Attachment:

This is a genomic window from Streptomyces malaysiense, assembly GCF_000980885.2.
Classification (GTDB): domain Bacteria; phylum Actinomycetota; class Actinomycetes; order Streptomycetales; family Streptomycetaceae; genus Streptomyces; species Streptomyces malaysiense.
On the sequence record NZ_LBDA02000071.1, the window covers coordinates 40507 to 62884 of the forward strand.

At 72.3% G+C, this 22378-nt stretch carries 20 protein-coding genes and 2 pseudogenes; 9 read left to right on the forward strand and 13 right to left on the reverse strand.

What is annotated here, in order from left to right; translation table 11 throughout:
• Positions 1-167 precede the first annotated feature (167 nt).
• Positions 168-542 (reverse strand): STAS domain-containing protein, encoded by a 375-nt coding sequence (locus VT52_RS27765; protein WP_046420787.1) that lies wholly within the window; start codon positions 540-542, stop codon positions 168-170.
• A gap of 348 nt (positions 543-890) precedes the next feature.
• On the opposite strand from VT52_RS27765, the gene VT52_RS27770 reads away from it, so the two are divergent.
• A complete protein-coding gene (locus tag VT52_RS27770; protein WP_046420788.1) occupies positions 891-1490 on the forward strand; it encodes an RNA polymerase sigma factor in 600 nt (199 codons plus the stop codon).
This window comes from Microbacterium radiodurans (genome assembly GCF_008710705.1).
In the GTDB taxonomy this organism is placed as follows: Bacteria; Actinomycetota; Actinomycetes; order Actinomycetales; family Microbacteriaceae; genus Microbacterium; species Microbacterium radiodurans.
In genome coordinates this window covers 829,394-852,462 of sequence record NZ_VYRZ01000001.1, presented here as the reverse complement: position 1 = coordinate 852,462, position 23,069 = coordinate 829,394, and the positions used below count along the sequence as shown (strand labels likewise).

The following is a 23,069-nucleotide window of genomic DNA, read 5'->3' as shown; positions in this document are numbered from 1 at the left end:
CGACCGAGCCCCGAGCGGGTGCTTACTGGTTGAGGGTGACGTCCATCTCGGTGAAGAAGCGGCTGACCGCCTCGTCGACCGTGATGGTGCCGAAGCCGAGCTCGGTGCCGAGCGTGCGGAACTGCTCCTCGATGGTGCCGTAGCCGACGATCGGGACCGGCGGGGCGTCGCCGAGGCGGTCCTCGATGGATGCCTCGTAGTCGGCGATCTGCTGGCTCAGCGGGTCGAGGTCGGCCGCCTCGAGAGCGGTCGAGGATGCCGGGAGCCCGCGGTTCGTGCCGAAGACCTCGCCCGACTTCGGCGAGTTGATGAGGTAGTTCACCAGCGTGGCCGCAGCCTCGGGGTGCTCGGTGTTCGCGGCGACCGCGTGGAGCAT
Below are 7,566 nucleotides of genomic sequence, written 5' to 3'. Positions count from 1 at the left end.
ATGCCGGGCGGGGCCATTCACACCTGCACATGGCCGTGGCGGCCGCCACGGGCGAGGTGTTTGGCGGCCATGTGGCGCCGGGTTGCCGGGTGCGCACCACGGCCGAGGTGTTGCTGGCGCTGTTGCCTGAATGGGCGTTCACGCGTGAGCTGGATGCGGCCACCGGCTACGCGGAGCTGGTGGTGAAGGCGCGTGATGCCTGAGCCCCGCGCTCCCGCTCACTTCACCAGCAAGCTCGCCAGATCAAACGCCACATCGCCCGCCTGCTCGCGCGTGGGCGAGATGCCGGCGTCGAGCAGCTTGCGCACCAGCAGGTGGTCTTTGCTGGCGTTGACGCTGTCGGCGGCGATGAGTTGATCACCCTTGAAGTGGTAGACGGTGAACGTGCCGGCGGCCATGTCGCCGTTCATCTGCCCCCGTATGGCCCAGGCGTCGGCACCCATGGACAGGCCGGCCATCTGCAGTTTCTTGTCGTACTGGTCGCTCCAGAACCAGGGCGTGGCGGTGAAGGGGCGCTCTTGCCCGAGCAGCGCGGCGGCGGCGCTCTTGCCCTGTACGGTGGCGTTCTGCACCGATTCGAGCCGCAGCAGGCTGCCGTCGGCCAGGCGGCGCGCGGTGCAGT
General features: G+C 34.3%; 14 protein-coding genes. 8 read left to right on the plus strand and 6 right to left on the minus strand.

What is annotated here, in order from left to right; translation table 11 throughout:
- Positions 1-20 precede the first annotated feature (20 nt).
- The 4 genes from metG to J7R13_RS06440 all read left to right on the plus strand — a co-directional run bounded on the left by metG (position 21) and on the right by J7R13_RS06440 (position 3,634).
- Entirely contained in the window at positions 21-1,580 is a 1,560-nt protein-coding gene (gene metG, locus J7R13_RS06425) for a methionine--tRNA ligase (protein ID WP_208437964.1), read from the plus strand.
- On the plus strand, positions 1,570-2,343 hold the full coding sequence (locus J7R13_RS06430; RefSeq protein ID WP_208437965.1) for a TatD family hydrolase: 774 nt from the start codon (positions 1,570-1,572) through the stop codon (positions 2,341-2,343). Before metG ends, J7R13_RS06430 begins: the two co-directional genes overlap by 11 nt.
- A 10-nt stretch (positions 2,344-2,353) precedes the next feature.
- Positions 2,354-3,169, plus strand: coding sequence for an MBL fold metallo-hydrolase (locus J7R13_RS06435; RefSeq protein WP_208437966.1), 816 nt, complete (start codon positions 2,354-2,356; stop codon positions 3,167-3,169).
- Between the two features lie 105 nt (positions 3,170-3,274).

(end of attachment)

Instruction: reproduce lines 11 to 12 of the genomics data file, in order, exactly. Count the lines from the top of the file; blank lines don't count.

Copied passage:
This window comes from Microbacterium radiodurans (genome assembly GCF_008710705.1).
In the GTDB taxonomy this organism is placed as follows: Bacteria; Actinomycetota; Actinomycetes; order Actinomycetales; family Microbacteriaceae; genus Microbacterium; species Microbacterium radiodurans.